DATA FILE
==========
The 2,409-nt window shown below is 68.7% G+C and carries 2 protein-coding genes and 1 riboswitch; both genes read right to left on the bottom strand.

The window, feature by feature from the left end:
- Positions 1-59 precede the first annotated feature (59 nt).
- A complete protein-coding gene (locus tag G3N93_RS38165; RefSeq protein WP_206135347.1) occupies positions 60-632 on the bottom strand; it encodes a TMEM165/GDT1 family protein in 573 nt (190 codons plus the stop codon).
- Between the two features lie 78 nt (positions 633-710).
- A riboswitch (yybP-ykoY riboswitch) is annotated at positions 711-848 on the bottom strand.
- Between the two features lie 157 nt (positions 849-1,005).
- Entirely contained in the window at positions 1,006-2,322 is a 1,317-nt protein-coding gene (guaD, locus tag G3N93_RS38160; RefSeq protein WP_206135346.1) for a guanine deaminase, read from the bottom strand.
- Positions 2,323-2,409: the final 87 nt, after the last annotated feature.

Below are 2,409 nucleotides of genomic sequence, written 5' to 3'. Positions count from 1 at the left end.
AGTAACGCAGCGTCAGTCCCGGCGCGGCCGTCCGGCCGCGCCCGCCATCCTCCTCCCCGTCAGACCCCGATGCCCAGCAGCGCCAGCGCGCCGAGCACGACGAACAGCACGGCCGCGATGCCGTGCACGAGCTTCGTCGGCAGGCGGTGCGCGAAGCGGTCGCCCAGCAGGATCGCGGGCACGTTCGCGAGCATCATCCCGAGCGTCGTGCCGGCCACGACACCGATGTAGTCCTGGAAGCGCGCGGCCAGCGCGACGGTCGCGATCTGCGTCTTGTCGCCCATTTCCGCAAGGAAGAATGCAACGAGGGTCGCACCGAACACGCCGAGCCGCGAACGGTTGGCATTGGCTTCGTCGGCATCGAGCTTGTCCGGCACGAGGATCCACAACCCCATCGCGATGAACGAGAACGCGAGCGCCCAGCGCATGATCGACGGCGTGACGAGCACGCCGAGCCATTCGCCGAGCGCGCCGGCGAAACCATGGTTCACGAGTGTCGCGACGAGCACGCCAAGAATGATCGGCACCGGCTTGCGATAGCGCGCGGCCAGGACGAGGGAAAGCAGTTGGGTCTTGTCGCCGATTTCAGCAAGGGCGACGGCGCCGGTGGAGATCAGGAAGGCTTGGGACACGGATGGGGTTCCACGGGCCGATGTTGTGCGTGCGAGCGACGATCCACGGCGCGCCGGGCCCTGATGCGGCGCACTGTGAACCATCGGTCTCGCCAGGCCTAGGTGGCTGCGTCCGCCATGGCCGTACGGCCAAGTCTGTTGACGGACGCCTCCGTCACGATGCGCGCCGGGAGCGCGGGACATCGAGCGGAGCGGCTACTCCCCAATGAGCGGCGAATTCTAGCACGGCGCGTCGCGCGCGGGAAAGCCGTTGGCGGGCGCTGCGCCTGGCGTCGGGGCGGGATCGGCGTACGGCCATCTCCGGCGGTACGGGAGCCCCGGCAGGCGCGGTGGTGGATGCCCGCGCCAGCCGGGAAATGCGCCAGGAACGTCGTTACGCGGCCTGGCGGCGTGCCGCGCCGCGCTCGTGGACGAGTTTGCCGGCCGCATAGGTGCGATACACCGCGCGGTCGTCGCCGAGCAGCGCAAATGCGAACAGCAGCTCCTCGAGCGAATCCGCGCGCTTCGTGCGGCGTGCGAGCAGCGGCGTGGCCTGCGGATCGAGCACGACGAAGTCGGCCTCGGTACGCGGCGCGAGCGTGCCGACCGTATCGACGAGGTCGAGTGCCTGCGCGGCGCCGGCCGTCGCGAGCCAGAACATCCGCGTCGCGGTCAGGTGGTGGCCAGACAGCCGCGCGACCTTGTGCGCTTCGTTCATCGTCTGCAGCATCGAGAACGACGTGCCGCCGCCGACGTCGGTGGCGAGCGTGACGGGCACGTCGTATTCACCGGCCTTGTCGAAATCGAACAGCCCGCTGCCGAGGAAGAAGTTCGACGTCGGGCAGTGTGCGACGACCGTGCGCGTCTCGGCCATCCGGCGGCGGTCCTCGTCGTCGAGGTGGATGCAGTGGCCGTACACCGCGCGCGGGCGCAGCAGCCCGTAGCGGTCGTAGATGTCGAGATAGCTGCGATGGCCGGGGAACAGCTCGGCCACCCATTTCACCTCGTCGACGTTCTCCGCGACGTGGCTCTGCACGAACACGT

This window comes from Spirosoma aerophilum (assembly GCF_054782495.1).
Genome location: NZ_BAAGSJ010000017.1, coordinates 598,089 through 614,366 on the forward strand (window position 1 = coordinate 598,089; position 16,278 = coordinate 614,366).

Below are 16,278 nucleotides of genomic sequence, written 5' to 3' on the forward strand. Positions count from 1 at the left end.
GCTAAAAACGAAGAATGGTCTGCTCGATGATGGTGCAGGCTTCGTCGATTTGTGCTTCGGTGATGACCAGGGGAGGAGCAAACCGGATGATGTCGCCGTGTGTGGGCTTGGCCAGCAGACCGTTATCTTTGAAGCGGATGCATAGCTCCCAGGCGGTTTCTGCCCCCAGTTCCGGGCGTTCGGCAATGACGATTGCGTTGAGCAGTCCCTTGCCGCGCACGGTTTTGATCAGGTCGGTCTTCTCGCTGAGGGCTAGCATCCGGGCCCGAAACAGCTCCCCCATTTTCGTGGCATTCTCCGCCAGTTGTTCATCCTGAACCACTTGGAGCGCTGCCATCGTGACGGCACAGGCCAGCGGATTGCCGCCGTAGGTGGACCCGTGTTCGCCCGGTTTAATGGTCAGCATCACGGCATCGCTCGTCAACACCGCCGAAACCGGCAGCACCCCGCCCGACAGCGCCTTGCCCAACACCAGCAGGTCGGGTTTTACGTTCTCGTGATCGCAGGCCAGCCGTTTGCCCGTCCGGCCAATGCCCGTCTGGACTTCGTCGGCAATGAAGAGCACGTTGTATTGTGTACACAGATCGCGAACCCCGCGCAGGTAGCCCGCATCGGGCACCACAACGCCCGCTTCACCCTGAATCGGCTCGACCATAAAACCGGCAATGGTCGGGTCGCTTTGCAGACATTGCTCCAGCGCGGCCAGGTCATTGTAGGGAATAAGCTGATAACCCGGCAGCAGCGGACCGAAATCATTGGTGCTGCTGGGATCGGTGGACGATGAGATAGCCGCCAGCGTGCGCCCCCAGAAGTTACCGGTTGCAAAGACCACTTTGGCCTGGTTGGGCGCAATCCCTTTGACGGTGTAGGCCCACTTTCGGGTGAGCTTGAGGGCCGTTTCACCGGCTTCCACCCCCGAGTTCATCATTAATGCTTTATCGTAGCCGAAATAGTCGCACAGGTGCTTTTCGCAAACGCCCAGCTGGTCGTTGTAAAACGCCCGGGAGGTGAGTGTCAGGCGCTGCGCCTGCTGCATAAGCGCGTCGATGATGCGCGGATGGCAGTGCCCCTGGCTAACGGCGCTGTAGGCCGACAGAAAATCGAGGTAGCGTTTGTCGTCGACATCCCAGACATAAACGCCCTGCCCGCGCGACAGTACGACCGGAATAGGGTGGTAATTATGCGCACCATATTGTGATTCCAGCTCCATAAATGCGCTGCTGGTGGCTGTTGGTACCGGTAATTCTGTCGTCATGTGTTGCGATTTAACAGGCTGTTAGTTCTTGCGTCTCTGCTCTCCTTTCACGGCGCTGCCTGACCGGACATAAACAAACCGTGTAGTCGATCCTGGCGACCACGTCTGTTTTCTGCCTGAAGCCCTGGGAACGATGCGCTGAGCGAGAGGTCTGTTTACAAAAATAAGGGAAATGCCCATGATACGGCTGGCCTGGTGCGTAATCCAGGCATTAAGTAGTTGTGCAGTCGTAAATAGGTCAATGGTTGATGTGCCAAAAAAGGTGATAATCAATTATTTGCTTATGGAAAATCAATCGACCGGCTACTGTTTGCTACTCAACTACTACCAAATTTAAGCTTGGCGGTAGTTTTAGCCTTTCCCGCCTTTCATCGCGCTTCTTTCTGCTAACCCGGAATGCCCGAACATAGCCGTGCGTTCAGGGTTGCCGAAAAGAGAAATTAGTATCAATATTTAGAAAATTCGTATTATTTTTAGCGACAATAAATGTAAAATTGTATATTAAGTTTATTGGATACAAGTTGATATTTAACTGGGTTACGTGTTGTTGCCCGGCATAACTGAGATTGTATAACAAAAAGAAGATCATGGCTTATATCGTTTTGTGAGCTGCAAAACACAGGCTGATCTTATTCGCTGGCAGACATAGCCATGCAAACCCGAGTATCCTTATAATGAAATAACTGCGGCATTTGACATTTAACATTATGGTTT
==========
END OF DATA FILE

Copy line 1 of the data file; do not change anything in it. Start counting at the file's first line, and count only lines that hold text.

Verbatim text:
The 2,409-nt window shown below is 68.7% G+C and carries 2 protein-coding genes and 1 riboswitch; both genes read right to left on the bottom strand.